Accompanying Sri Lanka’s Transition to Democracy-Re-igniting GSP+ human rights commitments through partnerships with CSOs and Business
Sri Lanka is at the crossroads. The government is committed to a wide array of reforms and is challenged to deliver on these commitments. Reconciliation, strengthening human rights by reforming laws and implementing reformed laws, moving away from a culture of impunity, fostering greater inclusion and consolidating these commitments through constitutional reforms are all integral to the government’s reform agenda and Sri Lanka’s transition to democracy.
Confidence in the Government’s undertakings moved the European Union to restore the GSP+ benefits to Sri Lanka. There have been positive accomplishments such as the passing of the Right to Information Act, establishing the Office of Missing Persons, and commencing a process of constitutional reforms. However, reports from various UN agencies, and national and international civil society committed to supporting reforms indicate that the reforms have not progressed as expected and desired. Some see GSP+ in purely instrumental terms, a tariff benefit to increase profits that may trickle down to workers and the broader society. Others see GSP+ and its link to improved human rights as an opportunity to improve human rights, human security and prospects for sustainable development.
DRI believes that there should be a greater and stronger partnership between government and civil society to support this transition. DRI also believes that the civil society actors who traditionally engage in supporting human rights should be expanded, to go beyond advocacy groups to include partnerships with the business community who have easier reach to government at high policy-making levels. The business community could have a strong impact on government policy and contribute to sustainable development. Their constructive engagement in promoting compliance with GSP+ commitments and taking on board human rights reforms as a means of ensuring sustainable development could lead to a paradigm shift. The business community has played such a role in South Africa, the USA among other countries.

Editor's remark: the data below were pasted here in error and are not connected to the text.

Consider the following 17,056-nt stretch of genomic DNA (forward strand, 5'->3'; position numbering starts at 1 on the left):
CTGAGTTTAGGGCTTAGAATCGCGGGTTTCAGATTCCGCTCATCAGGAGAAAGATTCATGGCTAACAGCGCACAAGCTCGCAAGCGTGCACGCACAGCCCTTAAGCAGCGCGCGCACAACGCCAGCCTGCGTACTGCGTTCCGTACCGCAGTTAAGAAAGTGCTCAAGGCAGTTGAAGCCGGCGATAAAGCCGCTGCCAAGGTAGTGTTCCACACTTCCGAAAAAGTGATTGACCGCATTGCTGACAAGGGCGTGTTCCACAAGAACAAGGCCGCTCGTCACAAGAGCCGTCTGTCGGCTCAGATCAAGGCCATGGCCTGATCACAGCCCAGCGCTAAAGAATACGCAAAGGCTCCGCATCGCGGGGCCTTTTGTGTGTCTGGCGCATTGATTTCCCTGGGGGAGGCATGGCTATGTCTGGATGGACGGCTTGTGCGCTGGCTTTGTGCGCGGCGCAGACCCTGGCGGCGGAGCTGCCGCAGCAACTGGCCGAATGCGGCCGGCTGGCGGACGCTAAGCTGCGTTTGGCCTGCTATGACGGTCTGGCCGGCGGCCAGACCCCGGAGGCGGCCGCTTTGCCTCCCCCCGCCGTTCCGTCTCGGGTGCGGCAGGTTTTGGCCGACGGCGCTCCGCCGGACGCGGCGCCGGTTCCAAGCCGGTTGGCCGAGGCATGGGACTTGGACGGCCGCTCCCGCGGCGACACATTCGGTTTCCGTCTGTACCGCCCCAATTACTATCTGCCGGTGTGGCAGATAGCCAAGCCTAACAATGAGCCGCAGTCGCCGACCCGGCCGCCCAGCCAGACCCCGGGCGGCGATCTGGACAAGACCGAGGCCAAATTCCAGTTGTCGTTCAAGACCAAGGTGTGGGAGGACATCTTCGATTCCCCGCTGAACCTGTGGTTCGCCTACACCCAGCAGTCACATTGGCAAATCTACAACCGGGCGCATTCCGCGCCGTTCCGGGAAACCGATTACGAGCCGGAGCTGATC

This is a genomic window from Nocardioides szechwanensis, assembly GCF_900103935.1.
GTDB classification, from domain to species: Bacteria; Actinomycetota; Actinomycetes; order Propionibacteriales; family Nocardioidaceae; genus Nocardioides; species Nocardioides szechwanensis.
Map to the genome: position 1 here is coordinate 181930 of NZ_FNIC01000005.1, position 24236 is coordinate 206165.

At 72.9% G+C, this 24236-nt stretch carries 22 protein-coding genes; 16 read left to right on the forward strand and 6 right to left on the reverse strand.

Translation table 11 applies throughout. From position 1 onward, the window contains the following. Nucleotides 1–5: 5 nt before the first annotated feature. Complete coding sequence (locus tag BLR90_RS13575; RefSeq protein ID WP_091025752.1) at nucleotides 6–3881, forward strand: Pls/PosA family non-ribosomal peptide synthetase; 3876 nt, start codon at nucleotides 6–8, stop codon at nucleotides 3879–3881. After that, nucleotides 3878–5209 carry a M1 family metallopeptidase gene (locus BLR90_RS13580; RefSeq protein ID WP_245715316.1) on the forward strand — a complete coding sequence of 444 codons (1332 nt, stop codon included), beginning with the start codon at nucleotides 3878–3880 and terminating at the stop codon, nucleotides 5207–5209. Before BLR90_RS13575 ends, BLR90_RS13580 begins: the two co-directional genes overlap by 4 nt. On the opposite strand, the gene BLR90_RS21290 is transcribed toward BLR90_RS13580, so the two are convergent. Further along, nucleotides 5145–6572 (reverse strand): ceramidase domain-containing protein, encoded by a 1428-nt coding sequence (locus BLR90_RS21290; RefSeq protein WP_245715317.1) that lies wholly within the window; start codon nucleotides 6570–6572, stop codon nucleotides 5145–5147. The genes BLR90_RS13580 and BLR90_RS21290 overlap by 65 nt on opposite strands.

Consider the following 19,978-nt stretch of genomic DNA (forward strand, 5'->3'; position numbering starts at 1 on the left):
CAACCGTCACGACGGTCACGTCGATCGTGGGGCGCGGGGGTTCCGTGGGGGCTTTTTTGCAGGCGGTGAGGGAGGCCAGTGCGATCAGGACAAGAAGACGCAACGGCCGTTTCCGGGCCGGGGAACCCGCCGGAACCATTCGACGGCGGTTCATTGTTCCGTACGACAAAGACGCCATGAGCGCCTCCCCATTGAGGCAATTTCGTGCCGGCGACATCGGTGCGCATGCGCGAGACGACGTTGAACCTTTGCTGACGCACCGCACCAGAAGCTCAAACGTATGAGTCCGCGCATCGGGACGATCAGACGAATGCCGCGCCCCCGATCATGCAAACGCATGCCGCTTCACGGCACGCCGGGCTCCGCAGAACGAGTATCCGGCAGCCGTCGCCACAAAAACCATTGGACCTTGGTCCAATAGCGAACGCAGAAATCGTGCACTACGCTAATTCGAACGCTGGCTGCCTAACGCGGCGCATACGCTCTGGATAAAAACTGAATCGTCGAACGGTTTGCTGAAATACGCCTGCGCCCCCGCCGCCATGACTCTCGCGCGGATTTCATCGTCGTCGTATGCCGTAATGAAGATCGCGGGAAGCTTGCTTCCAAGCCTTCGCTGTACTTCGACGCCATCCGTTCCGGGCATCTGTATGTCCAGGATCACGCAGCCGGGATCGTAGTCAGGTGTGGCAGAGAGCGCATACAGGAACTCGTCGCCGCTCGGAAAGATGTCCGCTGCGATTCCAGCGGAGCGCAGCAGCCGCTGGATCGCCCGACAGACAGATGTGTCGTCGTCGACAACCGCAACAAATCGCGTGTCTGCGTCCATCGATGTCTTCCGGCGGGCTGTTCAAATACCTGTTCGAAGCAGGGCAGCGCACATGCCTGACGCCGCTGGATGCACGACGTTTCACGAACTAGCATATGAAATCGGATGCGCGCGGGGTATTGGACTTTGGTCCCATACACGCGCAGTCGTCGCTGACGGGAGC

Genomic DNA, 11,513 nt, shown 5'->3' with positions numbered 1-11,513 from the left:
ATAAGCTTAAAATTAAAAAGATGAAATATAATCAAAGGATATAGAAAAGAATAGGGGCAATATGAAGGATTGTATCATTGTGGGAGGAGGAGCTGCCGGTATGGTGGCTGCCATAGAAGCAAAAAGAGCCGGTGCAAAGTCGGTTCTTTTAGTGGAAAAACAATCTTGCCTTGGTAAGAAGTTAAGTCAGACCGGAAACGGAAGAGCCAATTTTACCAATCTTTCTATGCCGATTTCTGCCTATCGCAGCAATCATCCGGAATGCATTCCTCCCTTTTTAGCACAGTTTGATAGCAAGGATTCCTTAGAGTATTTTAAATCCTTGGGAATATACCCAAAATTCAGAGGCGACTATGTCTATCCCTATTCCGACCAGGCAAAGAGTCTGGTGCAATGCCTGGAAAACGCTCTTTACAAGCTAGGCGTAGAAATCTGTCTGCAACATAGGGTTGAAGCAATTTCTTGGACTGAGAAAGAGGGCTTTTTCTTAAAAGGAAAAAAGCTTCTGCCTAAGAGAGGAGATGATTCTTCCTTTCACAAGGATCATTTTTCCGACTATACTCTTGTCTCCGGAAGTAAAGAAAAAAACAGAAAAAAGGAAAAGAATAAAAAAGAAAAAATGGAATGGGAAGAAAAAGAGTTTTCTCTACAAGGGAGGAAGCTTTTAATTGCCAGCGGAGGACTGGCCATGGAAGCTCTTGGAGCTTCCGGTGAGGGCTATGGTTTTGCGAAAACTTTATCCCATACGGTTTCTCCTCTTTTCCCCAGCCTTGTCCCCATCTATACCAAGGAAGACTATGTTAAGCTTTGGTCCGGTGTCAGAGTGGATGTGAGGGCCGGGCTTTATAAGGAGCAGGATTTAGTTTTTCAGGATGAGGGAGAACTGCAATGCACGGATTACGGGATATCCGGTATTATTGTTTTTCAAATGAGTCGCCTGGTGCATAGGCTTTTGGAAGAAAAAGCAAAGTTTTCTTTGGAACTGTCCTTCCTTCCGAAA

On 22nd November 2017, we are privileged to have partners visiting from Mongolia and Kirgizstan who are engaging in similar processes in their countries. We thought we could have a fruitful dialogue with a few CSO’s and business leaders on strengthening human rights that is the core and basis for Sri Lanka receiving GSP+ status. The issues to be discussed include: advocacy, engagement with the government, strategies to engage with the Parliament and other institutions, including the use of RTI in this process.
The program is jointly organized with the European Chamber of Commerce in Sri Lanka (ECCSL) and DRI.
Globe International Center, (GIC) Mongolia
GIC’s mission is to sustain Mongolian democracy and civil society by spreading the power of information and knowledge. Our vision is to establish democratic culture and develop informed and empowered citizens. Core values of the organization as defined by our strategy, are independence, fairness, democracy, non-discrimination and corruption free. A specific set of activities for the Mongolian component will be available by the end of September. GIC’s view is that sustainable development is a human-centered development. Informed and knowledgeable citizens are powerful and thus able to participate in governmental affairs and contribute to the sustainable development, and social progress.
GIC believes information makes changes. Information is fundamental to knowledge. The public’s right to enjoy free expression and access to information is essential to consolidate and develop a democratic, civil, and healthy society, which respects human rights and truly serves the public. One of GIC’s strategic priorities is promotion and use of the UN mechanisms to safeguard human rights in Mongolia. Through the GSP+ Global project, GIC strengthens its efforts in advocacy and lobbying for a full implementation of the UPR Recommendations and ICCPR and UNESCO on free expression. GSP+ creates opportunities and opens new spaces to hold the government accountable for the implementation of the UN Conventions.
A strategic priority is to educate the public and civil society on the UN human rights mechanisms improving access to information. GIC is currently making efforts to lobby the legal reform and educate the public on their rights using more efficient information dissemination channels.
Coalition for Democracy and Human Rights, Kyrgyzstan
The coalition is an independent, neutral, non-profit and non-governmental organisation. The mission of the Coalition is to build civil society, strengthen the rule of law and protect human rights in the Kyrgyz Republic.
The main activities of the Coalition are:
- Support for the development of an honest, fair and transparent electoral system;
- Civic education (training on the protection of rights and interests - advocacy);
- Development of parliamentarism, increasing public recognition and respect for the role of representative authorities.
- active representation and protection of the interests of civil society at the national and international levels;
- strengthening the capacity of the members of the coalition.
They will collaborate with EUD to the prepare and implement a training programme for business companies outside the capital: the EUD will prepare and present the technical and economic component, while the Coalition / DRI would contribute presenting to the participants the HR component of the GSP+.